How does the rest of the Royal Family hash out?

Niche is the Prince

The “nichier” you are, the easier for you to be found. And easier to specialize and concentrate on doing what you do best. I’ve always advised clients that the more you are about, the less you are about any one thing, especially when it comes to search engines.

Being about a bunch of stuff to chase the money makes getting found all the more difficult. You also risk being spread too thin.

Trying to be the best on a whole slew of things compounds your difficulty level and effort budget. And the expertise required to implement all those unique propositions.

Social Media is the Princess

Not every social site will work for you or be worth your time. So instead, determine which social channels are where your target customers hang out, produce the best results and put your efforts there.

See what others in your niche are doing to generate interest, and think about how you can take it up a notch. Be you and be involved. That’s what social media is really about.

Statistical Date is the Duke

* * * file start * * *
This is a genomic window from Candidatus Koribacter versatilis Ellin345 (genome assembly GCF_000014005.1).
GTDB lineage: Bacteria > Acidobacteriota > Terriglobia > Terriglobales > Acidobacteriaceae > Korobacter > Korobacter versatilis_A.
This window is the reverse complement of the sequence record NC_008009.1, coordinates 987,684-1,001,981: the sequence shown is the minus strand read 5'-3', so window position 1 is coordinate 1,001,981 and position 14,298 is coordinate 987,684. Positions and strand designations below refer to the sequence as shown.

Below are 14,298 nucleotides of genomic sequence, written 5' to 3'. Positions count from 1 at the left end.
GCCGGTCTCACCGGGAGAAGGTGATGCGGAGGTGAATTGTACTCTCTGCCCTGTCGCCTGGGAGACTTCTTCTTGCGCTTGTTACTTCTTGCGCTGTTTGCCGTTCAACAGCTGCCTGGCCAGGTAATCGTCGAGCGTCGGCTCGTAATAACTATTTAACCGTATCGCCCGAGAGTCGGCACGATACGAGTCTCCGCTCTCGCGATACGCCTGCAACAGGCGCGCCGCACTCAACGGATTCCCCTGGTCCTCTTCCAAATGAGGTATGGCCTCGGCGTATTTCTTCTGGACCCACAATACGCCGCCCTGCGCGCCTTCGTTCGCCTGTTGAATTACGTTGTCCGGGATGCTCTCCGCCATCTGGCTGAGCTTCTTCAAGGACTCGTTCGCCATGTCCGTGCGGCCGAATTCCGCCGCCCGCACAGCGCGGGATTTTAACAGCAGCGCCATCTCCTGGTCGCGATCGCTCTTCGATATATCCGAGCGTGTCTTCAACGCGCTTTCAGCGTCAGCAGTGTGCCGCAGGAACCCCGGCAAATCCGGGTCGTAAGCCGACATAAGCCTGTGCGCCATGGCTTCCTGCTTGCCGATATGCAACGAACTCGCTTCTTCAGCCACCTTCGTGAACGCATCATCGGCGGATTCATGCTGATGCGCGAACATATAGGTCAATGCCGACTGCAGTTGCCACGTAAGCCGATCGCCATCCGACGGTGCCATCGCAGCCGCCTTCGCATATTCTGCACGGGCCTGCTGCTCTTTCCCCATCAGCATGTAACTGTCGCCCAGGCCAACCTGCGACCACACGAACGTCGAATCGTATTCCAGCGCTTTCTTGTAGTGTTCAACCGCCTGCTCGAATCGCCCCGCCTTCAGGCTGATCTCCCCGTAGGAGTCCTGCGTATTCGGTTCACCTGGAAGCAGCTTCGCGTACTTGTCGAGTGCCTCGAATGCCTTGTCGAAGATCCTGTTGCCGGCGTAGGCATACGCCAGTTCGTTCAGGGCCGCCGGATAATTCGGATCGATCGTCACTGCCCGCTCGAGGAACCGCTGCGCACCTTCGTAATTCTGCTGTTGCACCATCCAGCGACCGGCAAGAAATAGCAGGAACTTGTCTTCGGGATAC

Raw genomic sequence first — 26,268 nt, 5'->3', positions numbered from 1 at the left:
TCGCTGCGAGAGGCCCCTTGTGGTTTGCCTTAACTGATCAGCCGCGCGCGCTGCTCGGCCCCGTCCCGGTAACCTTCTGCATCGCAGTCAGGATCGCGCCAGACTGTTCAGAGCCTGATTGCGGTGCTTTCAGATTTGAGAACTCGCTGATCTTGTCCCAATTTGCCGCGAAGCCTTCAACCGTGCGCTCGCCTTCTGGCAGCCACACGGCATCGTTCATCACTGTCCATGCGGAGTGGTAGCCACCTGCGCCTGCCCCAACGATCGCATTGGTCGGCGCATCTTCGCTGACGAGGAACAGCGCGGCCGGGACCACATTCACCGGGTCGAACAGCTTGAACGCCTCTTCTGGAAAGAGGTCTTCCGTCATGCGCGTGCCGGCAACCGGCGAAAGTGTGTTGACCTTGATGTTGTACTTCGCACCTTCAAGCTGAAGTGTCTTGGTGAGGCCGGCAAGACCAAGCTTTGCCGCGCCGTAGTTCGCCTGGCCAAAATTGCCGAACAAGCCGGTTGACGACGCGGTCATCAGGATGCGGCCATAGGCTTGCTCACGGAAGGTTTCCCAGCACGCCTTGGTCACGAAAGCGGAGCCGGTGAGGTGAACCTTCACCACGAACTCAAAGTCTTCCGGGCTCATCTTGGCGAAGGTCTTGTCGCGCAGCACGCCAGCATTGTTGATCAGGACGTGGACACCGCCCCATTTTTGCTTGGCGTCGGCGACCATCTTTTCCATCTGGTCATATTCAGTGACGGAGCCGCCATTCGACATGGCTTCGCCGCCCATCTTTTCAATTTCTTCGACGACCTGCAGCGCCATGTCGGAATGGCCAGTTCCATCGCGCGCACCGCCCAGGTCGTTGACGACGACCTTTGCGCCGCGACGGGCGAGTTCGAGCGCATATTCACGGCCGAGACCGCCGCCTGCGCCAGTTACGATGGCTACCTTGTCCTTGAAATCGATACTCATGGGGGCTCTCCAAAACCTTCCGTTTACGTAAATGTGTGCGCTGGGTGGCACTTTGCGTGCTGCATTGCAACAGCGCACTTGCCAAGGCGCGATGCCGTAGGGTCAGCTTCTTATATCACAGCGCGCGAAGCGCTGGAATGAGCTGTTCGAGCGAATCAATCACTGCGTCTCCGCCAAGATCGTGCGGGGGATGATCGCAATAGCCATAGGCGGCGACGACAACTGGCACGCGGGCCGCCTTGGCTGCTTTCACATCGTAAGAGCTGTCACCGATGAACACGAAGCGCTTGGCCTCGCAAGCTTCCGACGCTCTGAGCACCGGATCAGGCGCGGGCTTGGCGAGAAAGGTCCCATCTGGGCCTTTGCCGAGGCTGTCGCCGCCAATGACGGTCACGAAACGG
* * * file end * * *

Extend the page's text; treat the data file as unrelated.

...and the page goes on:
Look at your statistical data to see what is working — and what isn’t. Hits don’t tell us much — unique visitors let us know when we are getting traction.

Look at the timelines and try to correlate what you were doing when any spikes occurred. The more you can connect the dots, the better and then know what to do more of.

Conversions are the Duchess

If you sent out a special offer, newsletter, or notice, did you include calls to action so that you can determine if your content converted to any action? Were your landing pages set up to make it almost impossible for interested parties to want to click away?

Here again, check your stats to see date-specific activity that you can match up to your actions. Then, interrogate that data looking for top pages, paths, and time on site to know what site visitors gravitate to. Here’s where you’ll find your best chance for conversions.